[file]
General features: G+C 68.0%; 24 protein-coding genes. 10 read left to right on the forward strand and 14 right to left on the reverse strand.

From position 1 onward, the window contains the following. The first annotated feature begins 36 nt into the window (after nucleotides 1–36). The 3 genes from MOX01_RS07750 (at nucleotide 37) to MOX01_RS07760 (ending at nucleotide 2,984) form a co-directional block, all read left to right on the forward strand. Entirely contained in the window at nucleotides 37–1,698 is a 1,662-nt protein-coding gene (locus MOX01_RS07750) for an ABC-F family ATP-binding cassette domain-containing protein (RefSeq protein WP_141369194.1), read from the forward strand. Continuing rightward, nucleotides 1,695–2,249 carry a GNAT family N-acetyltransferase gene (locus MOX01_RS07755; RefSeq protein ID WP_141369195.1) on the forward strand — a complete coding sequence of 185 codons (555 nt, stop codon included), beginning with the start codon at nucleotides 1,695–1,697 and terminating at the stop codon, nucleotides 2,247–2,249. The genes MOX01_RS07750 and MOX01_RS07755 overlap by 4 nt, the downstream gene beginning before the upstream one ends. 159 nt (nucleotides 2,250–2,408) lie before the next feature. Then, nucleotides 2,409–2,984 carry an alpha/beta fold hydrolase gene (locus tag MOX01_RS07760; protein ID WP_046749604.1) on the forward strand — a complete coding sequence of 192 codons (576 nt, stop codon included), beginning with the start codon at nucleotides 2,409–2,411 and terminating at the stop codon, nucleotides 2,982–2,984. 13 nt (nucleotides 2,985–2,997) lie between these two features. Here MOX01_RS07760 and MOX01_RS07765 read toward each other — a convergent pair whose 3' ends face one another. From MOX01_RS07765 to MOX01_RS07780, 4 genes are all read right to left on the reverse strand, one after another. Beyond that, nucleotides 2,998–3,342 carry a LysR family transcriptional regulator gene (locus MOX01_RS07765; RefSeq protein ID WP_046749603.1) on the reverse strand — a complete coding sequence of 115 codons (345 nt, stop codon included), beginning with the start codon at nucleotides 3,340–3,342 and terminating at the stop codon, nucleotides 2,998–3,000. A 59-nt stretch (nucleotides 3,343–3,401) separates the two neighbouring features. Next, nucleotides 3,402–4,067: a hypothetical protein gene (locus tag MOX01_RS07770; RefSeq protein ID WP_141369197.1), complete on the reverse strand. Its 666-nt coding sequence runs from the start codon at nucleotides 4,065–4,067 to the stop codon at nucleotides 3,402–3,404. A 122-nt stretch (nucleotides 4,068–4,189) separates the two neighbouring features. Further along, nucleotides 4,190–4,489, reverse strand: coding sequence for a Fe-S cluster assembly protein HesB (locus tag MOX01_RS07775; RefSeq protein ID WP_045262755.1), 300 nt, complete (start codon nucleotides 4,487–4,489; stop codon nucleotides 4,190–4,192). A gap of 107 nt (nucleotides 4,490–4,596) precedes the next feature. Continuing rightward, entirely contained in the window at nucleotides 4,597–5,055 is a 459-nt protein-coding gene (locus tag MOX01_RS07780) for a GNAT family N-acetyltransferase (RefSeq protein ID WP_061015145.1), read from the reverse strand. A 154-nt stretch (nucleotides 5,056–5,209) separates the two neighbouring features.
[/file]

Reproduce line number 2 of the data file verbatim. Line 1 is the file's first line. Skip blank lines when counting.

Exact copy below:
From position 1 onward, the window contains the following. The first annotated feature begins 36 nt into the window (after nucleotides 1–36). The 3 genes from MOX01_RS07750 (at nucleotide 37) to MOX01_RS07760 (ending at nucleotide 2,984) form a co-directional block, all read left to right on the forward strand. Entirely contained in the window at nucleotides 37–1,698 is a 1,662-nt protein-coding gene (locus MOX01_RS07750) for an ABC-F family ATP-binding cassette domain-containing protein (RefSeq protein WP_141369194.1), read from the forward strand. Continuing rightward, nucleotides 1,695–2,249 carry a GNAT family N-acetyltransferase gene (locus MOX01_RS07755; RefSeq protein ID WP_141369195.1) on the forward strand — a complete coding sequence of 185 codons (555 nt, stop codon included), beginning with the start codon at nucleotides 1,695–1,697 and terminating at the stop codon, nucleotides 2,247–2,249. The genes MOX01_RS07750 and MOX01_RS07755 overlap by 4 nt, the downstream gene beginning before the upstream one ends. 159 nt (nucleotides 2,250–2,408) lie before the next feature. Then, nucleotides 2,409–2,984 carry an alpha/beta fold hydrolase gene (locus tag MOX01_RS07760; protein ID WP_046749604.1) on the forward strand — a complete coding sequence of 192 codons (576 nt, stop codon included), beginning with the start codon at nucleotides 2,409–2,411 and terminating at the stop codon, nucleotides 2,982–2,984. 13 nt (nucleotides 2,985–2,997) lie between these two features. Here MOX01_RS07760 and MOX01_RS07765 read toward each other — a convergent pair whose 3' ends face one another. From MOX01_RS07765 to MOX01_RS07780, 4 genes are all read right to left on the reverse strand, one after another. Beyond that, nucleotides 2,998–3,342 carry a LysR family transcriptional regulator gene (locus MOX01_RS07765; RefSeq protein ID WP_046749603.1) on the reverse strand — a complete coding sequence of 115 codons (345 nt, stop codon included), beginning with the start codon at nucleotides 3,340–3,342 and terminating at the stop codon, nucleotides 2,998–3,000. A 59-nt stretch (nucleotides 3,343–3,401) separates the two neighbouring features. Next, nucleotides 3,402–4,067: a hypothetical protein gene (locus tag MOX01_RS07770; RefSeq protein ID WP_141369197.1), complete on the reverse strand. Its 666-nt coding sequence runs from the start codon at nucleotides 4,065–4,067 to the stop codon at nucleotides 3,402–3,404. A 122-nt stretch (nucleotides 4,068–4,189) separates the two neighbouring features. Further along, nucleotides 4,190–4,489, reverse strand: coding sequence for a Fe-S cluster assembly protein HesB (locus tag MOX01_RS07775; RefSeq protein ID WP_045262755.1), 300 nt, complete (start codon nucleotides 4,487–4,489; stop codon nucleotides 4,190–4,192). A gap of 107 nt (nucleotides 4,490–4,596) precedes the next feature. Continuing rightward, entirely contained in the window at nucleotides 4,597–5,055 is a 459-nt protein-coding gene (locus tag MOX01_RS07780) for a GNAT family N-acetyltransferase (RefSeq protein ID WP_061015145.1), read from the reverse strand. A 154-nt stretch (nucleotides 5,056–5,209) separates the two neighbouring features.